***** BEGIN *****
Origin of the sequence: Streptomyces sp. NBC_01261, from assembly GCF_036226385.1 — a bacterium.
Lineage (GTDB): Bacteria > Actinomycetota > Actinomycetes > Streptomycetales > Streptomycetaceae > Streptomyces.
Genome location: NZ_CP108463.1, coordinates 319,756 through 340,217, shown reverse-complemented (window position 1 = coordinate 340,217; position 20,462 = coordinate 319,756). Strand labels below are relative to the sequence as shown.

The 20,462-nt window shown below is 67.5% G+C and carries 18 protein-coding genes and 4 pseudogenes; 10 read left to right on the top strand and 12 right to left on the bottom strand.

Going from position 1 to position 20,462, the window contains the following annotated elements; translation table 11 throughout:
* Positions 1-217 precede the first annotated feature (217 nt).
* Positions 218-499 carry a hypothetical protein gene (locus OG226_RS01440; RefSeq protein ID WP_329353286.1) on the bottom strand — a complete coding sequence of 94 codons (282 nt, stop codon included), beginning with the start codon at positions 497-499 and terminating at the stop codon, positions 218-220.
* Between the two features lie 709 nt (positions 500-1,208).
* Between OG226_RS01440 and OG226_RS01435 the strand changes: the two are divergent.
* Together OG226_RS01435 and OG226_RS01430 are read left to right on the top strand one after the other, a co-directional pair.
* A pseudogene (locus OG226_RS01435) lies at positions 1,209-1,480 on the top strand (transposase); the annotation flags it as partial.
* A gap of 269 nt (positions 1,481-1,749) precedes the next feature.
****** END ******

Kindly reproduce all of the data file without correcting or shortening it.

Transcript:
Origin of the sequence: Streptomyces sp. NBC_01261, from assembly GCF_036226385.1 — a bacterium.
Lineage (GTDB): Bacteria > Actinomycetota > Actinomycetes > Streptomycetales > Streptomycetaceae > Streptomyces.
Genome location: NZ_CP108463.1, coordinates 319,756 through 340,217, shown reverse-complemented (window position 1 = coordinate 340,217; position 20,462 = coordinate 319,756). Strand labels below are relative to the sequence as shown.

The 20,462-nt window shown below is 67.5% G+C and carries 18 protein-coding genes and 4 pseudogenes; 10 read left to right on the top strand and 12 right to left on the bottom strand.

Going from position 1 to position 20,462, the window contains the following annotated elements; translation table 11 throughout:
* Positions 1-217 precede the first annotated feature (217 nt).
* Positions 218-499 carry a hypothetical protein gene (locus OG226_RS01440; RefSeq protein ID WP_329353286.1) on the bottom strand — a complete coding sequence of 94 codons (282 nt, stop codon included), beginning with the start codon at positions 497-499 and terminating at the stop codon, positions 218-220.
* Between the two features lie 709 nt (positions 500-1,208).
* Between OG226_RS01440 and OG226_RS01435 the strand changes: the two are divergent.
* Together OG226_RS01435 and OG226_RS01430 are read left to right on the top strand one after the other, a co-directional pair.
* A pseudogene (locus OG226_RS01435) lies at positions 1,209-1,480 on the top strand (transposase); the annotation flags it as partial.
* A gap of 269 nt (positions 1,481-1,749) precedes the next feature.